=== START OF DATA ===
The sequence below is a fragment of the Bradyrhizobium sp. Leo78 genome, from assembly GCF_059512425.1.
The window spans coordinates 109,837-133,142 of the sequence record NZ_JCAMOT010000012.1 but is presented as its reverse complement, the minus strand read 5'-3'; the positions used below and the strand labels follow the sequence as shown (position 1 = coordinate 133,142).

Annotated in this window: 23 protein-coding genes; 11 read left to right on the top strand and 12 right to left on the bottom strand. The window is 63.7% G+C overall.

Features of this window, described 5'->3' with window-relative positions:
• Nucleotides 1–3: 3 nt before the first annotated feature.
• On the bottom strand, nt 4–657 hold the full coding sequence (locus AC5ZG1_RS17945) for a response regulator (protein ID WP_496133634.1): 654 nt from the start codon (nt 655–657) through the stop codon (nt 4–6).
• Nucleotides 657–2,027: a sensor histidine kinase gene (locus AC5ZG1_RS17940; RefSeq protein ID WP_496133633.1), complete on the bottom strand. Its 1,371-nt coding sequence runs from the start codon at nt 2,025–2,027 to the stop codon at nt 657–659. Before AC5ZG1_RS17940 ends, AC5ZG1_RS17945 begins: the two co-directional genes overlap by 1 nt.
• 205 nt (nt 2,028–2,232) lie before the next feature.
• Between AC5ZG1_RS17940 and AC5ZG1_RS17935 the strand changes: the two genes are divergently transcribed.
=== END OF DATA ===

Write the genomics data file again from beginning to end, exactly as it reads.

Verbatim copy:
The sequence below is a fragment of the Bradyrhizobium sp. Leo78 genome, from assembly GCF_059512425.1.
The window spans coordinates 109,837-133,142 of the sequence record NZ_JCAMOT010000012.1 but is presented as its reverse complement, the minus strand read 5'-3'; the positions used below and the strand labels follow the sequence as shown (position 1 = coordinate 133,142).

Annotated in this window: 23 protein-coding genes; 11 read left to right on the top strand and 12 right to left on the bottom strand. The window is 63.7% G+C overall.

Features of this window, described 5'->3' with window-relative positions:
• Nucleotides 1–3: 3 nt before the first annotated feature.
• On the bottom strand, nt 4–657 hold the full coding sequence (locus AC5ZG1_RS17945) for a response regulator (protein ID WP_496133634.1): 654 nt from the start codon (nt 655–657) through the stop codon (nt 4–6).
• Nucleotides 657–2,027: a sensor histidine kinase gene (locus AC5ZG1_RS17940; RefSeq protein ID WP_496133633.1), complete on the bottom strand. Its 1,371-nt coding sequence runs from the start codon at nt 2,025–2,027 to the stop codon at nt 657–659. Before AC5ZG1_RS17940 ends, AC5ZG1_RS17945 begins: the two co-directional genes overlap by 1 nt.
• 205 nt (nt 2,028–2,232) lie before the next feature.
• Between AC5ZG1_RS17940 and AC5ZG1_RS17935 the strand changes: the two genes are divergently transcribed.